The hottest research from various peer-reviewed journals – handpicked weekly by the ACC.org Editorial Board led by Kim A. Eagle, MD, MACC.
LAAO Registry Study Shows Women at Higher Risk of Adverse Events After LAAO Procedure
Women may have a significantly higher risk of in-hospital adverse events following left atrial appendage occlusion (LAAO), according to a study published in JAMA Cardiology.
Meta-Analysis Looks at Prevalence of COPD in AFib
Chronic obstructive pulmonary disease (COPD) is common in patients with atrial fibrillation (AFib), with an estimated prevalence of 13%, according to a large meta-analysis of nearly 50 international studies published in the European Heart Journal.
The AF-COMET International Collaborative Group reviewed data from more than 4.2 million patients with AFib to assess the prevalence of COPD, and its impact on clinical management and outcomes. The use of beta-blockers and associated impacts were explored.
COPD was associated with a greater number of comorbidities, older age, and higher CHA2DS2-VASc scores. COPD increased the risk of worse outcomes in AFib patients, including a twofold higher risk of all-cause mortality, increased risk of CV death and major bleeding. Beta-blockers were less frequently prescribed in patients with COPD and AFib but were not associated with increased risk of adverse outcomes.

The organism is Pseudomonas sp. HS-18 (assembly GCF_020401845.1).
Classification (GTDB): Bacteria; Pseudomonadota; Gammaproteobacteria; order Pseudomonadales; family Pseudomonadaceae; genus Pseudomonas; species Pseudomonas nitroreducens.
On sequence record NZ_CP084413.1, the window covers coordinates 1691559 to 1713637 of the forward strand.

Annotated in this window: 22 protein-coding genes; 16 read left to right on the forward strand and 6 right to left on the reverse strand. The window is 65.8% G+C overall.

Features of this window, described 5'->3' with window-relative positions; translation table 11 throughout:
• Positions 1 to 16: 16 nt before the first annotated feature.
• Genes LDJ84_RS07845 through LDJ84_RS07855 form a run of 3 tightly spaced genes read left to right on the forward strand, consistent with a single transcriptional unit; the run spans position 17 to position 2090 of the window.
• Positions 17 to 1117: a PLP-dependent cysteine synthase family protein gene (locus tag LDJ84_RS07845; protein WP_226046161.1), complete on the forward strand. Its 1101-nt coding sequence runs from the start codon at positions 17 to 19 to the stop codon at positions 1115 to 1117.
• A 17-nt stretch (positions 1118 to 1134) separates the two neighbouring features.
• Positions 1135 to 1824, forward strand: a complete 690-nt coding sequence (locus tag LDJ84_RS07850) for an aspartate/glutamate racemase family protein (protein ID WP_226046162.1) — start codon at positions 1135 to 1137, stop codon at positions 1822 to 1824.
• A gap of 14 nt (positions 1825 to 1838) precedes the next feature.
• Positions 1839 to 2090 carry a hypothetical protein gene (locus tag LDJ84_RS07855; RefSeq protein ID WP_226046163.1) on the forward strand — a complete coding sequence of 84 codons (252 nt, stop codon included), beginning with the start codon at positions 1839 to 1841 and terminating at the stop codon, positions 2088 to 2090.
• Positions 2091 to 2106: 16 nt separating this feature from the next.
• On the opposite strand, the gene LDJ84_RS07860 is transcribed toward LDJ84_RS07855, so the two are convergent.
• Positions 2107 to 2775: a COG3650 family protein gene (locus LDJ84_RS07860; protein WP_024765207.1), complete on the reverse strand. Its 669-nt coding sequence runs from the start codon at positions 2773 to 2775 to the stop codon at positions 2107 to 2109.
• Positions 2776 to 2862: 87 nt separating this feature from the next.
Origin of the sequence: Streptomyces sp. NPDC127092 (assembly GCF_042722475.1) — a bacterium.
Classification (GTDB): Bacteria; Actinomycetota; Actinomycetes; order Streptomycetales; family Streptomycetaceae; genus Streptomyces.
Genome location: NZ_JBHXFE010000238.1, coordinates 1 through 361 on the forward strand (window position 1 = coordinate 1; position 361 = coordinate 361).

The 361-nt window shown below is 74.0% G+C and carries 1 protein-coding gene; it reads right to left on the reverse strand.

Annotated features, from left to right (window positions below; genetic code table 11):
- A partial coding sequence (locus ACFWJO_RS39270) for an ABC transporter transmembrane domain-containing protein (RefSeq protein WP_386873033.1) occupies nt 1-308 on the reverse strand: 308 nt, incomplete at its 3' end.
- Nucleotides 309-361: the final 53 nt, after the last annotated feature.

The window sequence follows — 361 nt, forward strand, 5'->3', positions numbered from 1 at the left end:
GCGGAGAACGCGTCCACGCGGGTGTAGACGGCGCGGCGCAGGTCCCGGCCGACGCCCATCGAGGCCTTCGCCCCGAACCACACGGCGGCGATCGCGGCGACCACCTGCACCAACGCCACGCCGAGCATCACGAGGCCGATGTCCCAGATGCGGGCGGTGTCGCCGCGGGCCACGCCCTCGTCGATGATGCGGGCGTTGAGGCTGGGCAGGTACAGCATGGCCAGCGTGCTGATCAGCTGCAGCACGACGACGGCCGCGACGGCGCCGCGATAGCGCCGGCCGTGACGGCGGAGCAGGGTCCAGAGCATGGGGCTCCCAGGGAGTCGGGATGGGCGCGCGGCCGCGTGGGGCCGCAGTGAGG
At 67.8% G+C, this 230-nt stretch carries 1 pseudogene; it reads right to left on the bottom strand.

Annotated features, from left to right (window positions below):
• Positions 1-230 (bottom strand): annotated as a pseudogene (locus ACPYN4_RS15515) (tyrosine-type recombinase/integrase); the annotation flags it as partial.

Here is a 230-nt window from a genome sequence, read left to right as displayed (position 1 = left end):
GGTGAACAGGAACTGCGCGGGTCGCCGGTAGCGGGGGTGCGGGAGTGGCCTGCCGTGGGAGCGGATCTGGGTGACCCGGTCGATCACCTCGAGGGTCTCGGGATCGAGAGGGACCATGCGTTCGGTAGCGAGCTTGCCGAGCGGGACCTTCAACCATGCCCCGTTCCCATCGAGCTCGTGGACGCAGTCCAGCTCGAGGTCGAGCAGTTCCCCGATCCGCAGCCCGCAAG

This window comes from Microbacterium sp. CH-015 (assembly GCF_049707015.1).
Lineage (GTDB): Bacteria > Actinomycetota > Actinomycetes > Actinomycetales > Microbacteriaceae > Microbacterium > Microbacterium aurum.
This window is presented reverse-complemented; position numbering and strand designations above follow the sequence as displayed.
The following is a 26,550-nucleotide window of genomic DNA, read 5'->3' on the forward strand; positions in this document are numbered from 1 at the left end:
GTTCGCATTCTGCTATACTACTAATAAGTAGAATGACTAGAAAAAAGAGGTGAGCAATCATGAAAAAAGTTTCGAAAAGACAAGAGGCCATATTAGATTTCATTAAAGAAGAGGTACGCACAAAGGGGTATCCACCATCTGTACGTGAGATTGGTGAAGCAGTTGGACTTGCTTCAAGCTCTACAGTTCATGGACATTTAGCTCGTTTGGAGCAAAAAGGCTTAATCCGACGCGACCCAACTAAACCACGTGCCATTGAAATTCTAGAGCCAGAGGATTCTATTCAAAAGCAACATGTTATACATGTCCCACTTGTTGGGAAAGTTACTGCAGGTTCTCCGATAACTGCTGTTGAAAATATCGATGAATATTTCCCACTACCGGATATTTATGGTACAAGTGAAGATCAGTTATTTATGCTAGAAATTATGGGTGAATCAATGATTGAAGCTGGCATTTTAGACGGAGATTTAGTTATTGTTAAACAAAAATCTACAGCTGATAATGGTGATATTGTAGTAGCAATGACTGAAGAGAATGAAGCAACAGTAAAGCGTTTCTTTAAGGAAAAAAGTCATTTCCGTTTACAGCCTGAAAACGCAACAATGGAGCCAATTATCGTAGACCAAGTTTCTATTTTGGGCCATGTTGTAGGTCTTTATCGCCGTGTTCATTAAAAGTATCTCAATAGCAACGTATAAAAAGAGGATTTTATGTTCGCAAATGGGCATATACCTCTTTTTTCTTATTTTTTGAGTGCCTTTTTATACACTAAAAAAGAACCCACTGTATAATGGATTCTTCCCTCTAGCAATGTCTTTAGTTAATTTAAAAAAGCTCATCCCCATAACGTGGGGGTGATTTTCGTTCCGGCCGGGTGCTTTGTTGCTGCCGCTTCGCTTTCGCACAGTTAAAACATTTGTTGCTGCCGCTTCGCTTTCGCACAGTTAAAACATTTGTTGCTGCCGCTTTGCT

Romiti GF, Corica B, Pipitone E, et al. Eur Heart J 2021;42:3541-54.
NCDR Research: Non-Evidence-Based ICD Implantation Associated With Increased Risk of Mortality, Readmissions
Patients who received non-evidence-based ICDs for primary prevention had an increased risk of mortality and hospitalization, according to a study published recently in the American Journal of Cardiology. Researchers observed the greatest increase in risk occurred within the first year of device implantation.
The retrospective analysis evaluated data from 71,555 ICD implantations identified in ACC's EP Device Implant Registry, formerly the ICD Registry, and linked to Medicare fee-for-service administrative claims data between April 2010 and December 2013. Of these, 9,609 (13.4%) were categorized as non-evidenced based, defined as primary prevention-based implantation in patients with recent myocardial infarction (MI) or coronary revascularization and those with newly diagnosed or severe heart failure (HF). Usama A. Daimee, MD, et al., used multivariable time-to-even analyses to compare longitudinal outcomes, including all-cause mortality and all-cause hospital readmissions, over an average of 4.75 years following ICD implantation.
Overall results found that patients receiving non-evidence-based ICDs had greater mortality risk at 90 days and at one year compared with those receiving evidence-based ICDs. Mortality risk was similar across both groups at three years. Similarly, patients in the non-evidence-based ICD group had a greater risk of all-cause hospital readmissions at 90 days; however, researchers noted the difference in readmission risk between the evidence-based and non-evidence-based groups decreased at one year and three years.
"The increased risk of mortality and hospitalization in patients with non-evidence-based ICDs was observed early in follow-up and largely in patients with NYHA Class IV symptoms and those with MI within 40 days," said Daimee and colleagues. "These findings may help guide shared decision-making for ICD implantations, particularly for severe HF patients and those recovering from a recent MI."
Daimee UA, Aslam F, Parzynski CS, et al. Am J Cardiol 2021;155:64-71.
Keywords: ACC Publications, Cardiology Magazine
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